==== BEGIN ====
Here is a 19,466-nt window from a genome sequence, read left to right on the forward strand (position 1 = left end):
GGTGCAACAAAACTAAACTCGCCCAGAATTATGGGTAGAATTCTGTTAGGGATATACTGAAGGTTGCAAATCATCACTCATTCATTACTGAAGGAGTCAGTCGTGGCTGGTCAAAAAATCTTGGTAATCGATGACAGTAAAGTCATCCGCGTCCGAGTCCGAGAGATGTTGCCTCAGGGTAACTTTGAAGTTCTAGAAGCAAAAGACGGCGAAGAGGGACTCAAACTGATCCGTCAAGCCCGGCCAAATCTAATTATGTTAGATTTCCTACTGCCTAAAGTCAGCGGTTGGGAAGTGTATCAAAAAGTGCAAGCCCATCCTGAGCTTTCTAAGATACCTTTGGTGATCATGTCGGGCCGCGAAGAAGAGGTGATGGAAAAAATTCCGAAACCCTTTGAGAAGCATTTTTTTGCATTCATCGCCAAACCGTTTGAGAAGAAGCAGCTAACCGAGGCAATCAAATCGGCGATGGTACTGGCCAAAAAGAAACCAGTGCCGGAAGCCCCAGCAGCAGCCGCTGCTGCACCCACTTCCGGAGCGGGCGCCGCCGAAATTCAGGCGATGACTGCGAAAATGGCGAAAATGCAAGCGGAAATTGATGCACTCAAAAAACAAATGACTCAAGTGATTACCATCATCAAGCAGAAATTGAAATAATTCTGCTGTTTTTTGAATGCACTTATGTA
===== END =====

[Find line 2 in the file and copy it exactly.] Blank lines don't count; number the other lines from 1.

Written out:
GGTGCAACAAAACTAAACTCGCCCAGAATTATGGGTAGAATTCTGTTAGGGATATACTGAAGGTTGCAAATCATCACTCATTCATTACTGAAGGAGTCAGTCGTGGCTGGTCAAAAAATCTTGGTAATCGATGACAGTAAAGTCATCCGCGTCCGAGTCCGAGAGATGTTGCCTCAGGGTAACTTTGAAGTTCTAGAAGCAAAAGACGGCGAAGAGGGACTCAAACTGATCCGTCAAGCCCGGCCAAATCTAATTATGTTAGATTTCCTACTGCCTAAAGTCAGCGGTTGGGAAGTGTATCAAAAAGTGCAAGCCCATCCTGAGCTTTCTAAGATACCTTTGGTGATCATGTCGGGCCGCGAAGAAGAGGTGATGGAAAAAATTCCGAAACCCTTTGAGAAGCATTTTTTTGCATTCATCGCCAAACCGTTTGAGAAGAAGCAGCTAACCGAGGCAATCAAATCGGCGATGGTACTGGCCAAAAAGAAACCAGTGCCGGAAGCCCCAGCAGCAGCCGCTGCTGCACCCACTTCCGGAGCGGGCGCCGCCGAAATTCAGGCGATGACTGCGAAAATGGCGAAAATGCAAGCGGAAATTGATGCACTCAAAAAACAAATGACTCAAGTGATTACCATCATCAAGCAGAAATTGAAATAATTCTGCTGTTTTTTGAATGCACTTATGTA